“Shagrat still exists for me. He’s still out there somewhere, in a netherworld,” said Peter Tait of his character, the Captain of the Orcs of the Tower of Cirith Ungol. “Shagrat is hunched over, seedy, someone who’s been around for a while. I had a favorite rugby player I modeled him on.” He demonstrated Shagrat’s voice and explained that for fighting, “you have to be quite fierce and get in the zone.” Playing an orc means “you have to be as fit as you can.” Peter kept fit by running, which he noted “is also good for the lungs.”

Panelists were asked about their favorite characters. For Sandro, it was Gollum. For Royd, Aragorn in the book and Gollum in the films, but he said he liked special characters like the Mouth of Sauron.

John Rhys-Davies

Back in 1927, Harry M. Warner, co-founder of Warner Brothers, asked, “Who the he** wants to hear actors talk?” If he’d lived long enough to hear the literate and engaging John Rhys-Davies converse with LOTR fans, he’d have had his answer. John Rhys-Davies’ credits rival those of fellow cast members Ian McKellen and Christopher Lee. They range from I, Claudius in 1976 to Raiders of the Lost Ark and Indiana Jones and the Last Crusade for Steven Spielberg and lighter fare like The Princess Diaries 2. On stage, he was a member of the Royal Shakespeare Company, where he starred as Hamlet, Macbeth, Othello, Prospero, and in many other classic roles.

John is beloved by his fans for the time, attention and sincerity he gives them. On Sunday, he spoke about his lifelong interest in science, a career he wanted to pursue before seeing Oedipus Rex on stage at the age of twelve turned his interest to drama. Many of his investment projects are science-related.

A young fan asked him if Gimli was funny on purpose or by accident. John called her up on stage, knelt down and said, “Gimli is not funny.” She remained unconvinced, so on her way off stage he offered some advice to her parents on the raising of young hobbits.

He also retold a famous Orlando Bloom boat story. During training for the production, a boat containing Orlando and John capsized, and Orlando suggested that John had caused the spill. A year and a half later, however, Orlando was involved in another canoe spill, this time with a Gimli stunt double.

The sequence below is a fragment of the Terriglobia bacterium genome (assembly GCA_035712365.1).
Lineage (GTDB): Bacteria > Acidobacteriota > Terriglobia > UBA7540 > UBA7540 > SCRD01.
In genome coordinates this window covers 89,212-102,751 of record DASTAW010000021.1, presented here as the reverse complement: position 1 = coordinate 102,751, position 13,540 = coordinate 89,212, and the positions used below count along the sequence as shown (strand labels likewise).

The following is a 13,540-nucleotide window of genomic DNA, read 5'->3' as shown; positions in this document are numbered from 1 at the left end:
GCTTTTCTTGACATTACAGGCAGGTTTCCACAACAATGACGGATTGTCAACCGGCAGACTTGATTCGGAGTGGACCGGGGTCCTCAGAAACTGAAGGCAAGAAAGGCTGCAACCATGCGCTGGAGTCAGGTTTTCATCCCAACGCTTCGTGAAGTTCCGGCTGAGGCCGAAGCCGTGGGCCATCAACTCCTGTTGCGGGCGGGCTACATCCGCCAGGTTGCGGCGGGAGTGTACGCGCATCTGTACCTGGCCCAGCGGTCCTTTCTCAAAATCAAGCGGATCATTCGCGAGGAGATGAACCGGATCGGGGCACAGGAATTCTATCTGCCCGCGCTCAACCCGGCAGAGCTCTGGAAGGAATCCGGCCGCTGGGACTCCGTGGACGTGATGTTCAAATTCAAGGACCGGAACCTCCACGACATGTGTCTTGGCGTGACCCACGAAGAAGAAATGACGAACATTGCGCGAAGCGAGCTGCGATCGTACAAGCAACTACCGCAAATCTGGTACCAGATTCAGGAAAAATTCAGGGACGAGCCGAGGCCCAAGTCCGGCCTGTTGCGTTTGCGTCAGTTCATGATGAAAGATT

John was very honest about his upfront expectations for LOTR: they weren’t very high. He was interested in the role of Denethor, and figured the shoot would give him a chance to explore New Zealand while working. Of the trilogy’s success, he said he was never so happy to be so wrong.

(Note: this reporter missed about 80% of John Rhys-Davies’s conversation because she had to stay in the Red Cross area for half an hour after giving blood.)

Stump the Experts

While John Rhys-Davies’ fans were waiting patiently for their autographs, they were entertained by the Stump the Experts panel, in which fans challenged Cliff Broadway, Ted Nasmith, Larry Curtis and other experts on all aspects of Tolkien’s universe. An early question on Aragorn’s birth date and year had panelists counting backward from his age at the time of his coronation, while others asked the names of Elrond’s sons and the number of types of dragons in Tolkien’s works.

The Road Goes Ever Onward

Near the end of Sunday’s program, fans signing up for the 2006 One Ring Celebration met with Creation Entertainment to select their seats. While no celebrities have been announced, the convention itself is set for January 20-22, 2006 at the Pasadena Center and will include two evening parties. Will we see you there?